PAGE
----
Saturday, 16 July 2016

CARGO by Tess Berry-Hart

To be honest, I've been pretty emotional all this week - my thriller CARGO (about refugees travelling to Europe in the back of a cargo container) just opened at the Arcola Theatre until the 6th August - and I've also been watching my friends Hassan and Ahmad on #Exodus - Our Journey to Europe on BBC2. 

With Hassan, Ahmad, & Libby Freeman of Calais Action
I first met Hassan and Ahmad last November when we went to the House of Lords to talk to sympathetic peers about the refugee crisis. Outside in Parliament Square the protest against the recent Syria bombing vote was kicking off, and people were shouting, chanting and waving flags. The Syrians looked in amazement at the people demonstrating, and the police standing around placidly. "This would never happen back home," they said. "Going on a protest in Syria is a suicide mission."

I first wrote CARGO three years ago when I was sick of Europe's unwillingness to deal with the refugee crisis. Once I got involved with the real-life volunteer effort via Calais Action, I met many of those who had made the journey themselves, I found the nitty-gritty both horrifying and fascinating. What to eat (Snickers bars) how to go to the toilet (in a bag), what to bring (a phone, battery pack and charger). Phones are a lifeline, sometimes even above food and water; they have been used to call for help from a sinking rubber dinghy half way between Turkey and Greece, to WhatsApp a missing friend, or to text for help from the back of an airtight lorry. 
In Calais Action's first container for Samos, October 2015

During my volunteer work with Calais Action, I organised many forty-foot shipping containers packed full of aid for the Greek Islands and often, while we were loading up, I couldn’t imagine how desperate I would have to feel to risk my life inside one of these huge metal monsters, often airtight, packed with goods and sometimes pitch dark; strapped onto articulated lorries or heaped on the decks of giant ships.

I suddenly realised that the whole piece could be set in a cargo container, with actors and audience combined in the near dark. What’s really missing from the political discourse on refugees is empathy; it’s still very much them and us. Theatre can help inspire empathy and CARGO is a closed-space, closed-time piece that mirrors the crossing of a border, to give an immediate and immersive experience of how it is to risk your life for a better one.

CARGO production shot 
After spending a lot of time in Calais, I quickly understood the ongoing exhaustion and tension, the lack of sleep, the jitteriness, the negotiations with smugglers, the trying and failing, the hunger, the uncertainty, the necessity of putting your trust in strangers, or even worse, not knowing who you can trust. By chatting to people in camp, I learned how you book an appointment with a smuggler, how to avoid being fingerprinted, and about the smugglers’ escrow offices in Turkey, whereby those travelling to Greece by dinghy text a code once they arrive safely to allow their money to be released.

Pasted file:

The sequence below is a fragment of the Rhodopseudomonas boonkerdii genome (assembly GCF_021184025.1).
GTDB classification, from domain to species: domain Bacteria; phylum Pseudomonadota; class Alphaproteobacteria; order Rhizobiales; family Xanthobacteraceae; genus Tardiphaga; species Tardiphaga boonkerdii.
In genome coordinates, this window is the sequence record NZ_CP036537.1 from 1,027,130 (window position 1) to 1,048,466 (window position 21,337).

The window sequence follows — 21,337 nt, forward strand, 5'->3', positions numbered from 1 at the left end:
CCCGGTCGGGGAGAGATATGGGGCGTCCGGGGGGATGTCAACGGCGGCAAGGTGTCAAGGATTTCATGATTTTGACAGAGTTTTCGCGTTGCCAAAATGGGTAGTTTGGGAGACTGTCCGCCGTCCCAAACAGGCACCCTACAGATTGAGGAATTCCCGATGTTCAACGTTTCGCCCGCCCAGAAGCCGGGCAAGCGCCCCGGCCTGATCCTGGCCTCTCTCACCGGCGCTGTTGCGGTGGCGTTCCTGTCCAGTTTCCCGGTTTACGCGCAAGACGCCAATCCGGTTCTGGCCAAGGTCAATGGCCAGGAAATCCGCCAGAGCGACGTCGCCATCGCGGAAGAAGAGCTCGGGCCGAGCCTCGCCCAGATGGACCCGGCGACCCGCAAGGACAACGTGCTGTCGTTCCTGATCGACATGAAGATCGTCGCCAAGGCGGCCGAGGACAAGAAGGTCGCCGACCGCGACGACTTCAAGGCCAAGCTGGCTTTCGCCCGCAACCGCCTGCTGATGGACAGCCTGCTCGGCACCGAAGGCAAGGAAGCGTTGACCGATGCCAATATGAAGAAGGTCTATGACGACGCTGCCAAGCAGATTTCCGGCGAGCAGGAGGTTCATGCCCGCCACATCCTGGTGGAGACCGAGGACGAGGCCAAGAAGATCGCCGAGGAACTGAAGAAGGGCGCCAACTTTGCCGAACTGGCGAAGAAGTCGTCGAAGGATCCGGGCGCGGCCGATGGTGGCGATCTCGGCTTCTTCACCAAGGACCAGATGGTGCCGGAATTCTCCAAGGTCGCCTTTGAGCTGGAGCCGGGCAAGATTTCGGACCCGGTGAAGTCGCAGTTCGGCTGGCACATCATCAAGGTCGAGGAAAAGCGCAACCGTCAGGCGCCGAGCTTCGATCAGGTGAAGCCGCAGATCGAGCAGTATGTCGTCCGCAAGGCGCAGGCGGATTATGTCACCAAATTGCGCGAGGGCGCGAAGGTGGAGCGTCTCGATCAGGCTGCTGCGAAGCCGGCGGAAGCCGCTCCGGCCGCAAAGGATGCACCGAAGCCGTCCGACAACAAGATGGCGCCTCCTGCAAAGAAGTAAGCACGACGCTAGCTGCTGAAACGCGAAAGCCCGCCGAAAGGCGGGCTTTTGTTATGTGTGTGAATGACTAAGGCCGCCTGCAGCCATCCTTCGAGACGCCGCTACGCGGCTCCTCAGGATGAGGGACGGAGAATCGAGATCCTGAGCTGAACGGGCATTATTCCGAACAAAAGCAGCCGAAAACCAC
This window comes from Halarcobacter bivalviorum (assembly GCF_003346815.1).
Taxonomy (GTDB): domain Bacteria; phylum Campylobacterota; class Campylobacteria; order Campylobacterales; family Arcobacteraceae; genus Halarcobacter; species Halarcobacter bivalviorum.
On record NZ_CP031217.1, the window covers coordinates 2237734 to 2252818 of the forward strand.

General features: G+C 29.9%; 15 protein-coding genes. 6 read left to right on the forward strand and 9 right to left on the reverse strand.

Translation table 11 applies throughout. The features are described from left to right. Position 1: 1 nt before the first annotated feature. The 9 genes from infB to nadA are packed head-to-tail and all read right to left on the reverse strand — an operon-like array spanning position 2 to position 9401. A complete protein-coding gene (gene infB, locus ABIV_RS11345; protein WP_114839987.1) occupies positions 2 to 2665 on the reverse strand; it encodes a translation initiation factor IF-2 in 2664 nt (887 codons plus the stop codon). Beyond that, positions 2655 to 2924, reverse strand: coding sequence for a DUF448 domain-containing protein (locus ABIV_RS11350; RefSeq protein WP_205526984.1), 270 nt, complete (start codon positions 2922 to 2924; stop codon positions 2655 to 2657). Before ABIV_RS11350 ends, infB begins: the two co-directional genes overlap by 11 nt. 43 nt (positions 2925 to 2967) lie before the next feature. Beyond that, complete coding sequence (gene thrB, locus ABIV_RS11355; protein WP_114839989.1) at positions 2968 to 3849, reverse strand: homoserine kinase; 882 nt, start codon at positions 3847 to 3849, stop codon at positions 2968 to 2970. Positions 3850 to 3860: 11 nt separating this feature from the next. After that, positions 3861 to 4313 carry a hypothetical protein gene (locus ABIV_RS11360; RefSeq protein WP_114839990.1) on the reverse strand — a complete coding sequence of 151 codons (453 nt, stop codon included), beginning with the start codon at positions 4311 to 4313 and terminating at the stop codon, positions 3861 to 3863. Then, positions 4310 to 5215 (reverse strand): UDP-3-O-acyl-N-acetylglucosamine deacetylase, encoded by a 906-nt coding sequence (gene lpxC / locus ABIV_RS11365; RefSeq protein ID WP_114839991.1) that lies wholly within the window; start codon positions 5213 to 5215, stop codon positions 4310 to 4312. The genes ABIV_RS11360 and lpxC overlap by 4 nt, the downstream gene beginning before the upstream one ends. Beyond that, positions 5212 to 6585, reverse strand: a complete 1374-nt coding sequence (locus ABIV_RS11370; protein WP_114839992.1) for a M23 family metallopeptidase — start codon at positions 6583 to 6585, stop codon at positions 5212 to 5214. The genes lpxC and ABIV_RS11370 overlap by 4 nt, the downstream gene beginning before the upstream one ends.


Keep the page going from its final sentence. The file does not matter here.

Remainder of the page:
Last month, I took the cast of CARGO to the Calais camp to prepare for rehearsals. We met a group of Eritrean men and women in their tiny communal tent: one woman had recently miscarried after being pushed by French police during a failed attempt on the lorries, the others were exhausted from night after night spent trying their luck. Despite this they served us fruit tea and biscuits and made us welcome. 

The cast of CARGO in Calais, June 2016
 They’re all aware of the risks: they know not to try the lorries on a bank holiday (in a recent disaster, two families suffocated when a container was left in a depot over the bank holiday) and they speak knowledgeably of using crushed chilli peppers to distract the sniffer dogs at the border.

Before we leave, Mo, a gentle-faced Iraqi with quiet and considered English, takes us to one of the restaurants in camp and shows us around the church and the school there.

“How many times have you tried the jump?” we ask him.

Mo shrugs. “Nineteen times.”

“Nineteen?” we ask, horrified.

“Some people, they try over a hundred times. Every night.” Mo smiles sadly.  “One day, I get lucky.”

CARGO is on at the Arcola Theatre from the 6th July to the 6th August 2015 – book tickets here:

CARGO tours to Oxford, Bristol, Cardiff, Southend and Salisbury in September. 

(A version of this article appeared in Exeunt Magazine in July 2015). 


Sue Purkiss said...

It's remarkable work you're doing, Tess - really admirable.

Joan Lennon said...

Thank you for writing Cargo and congratulations on its success!

Enid Richemont said...

Our amazing grandson, Alfie, is going to help in the Calais 'jungle' in a few weeks' time. He makes musical instruments, and has just graduated. I cannot express my hatred for the people who've created this situation in the first place - no one should have to go through this nightmare.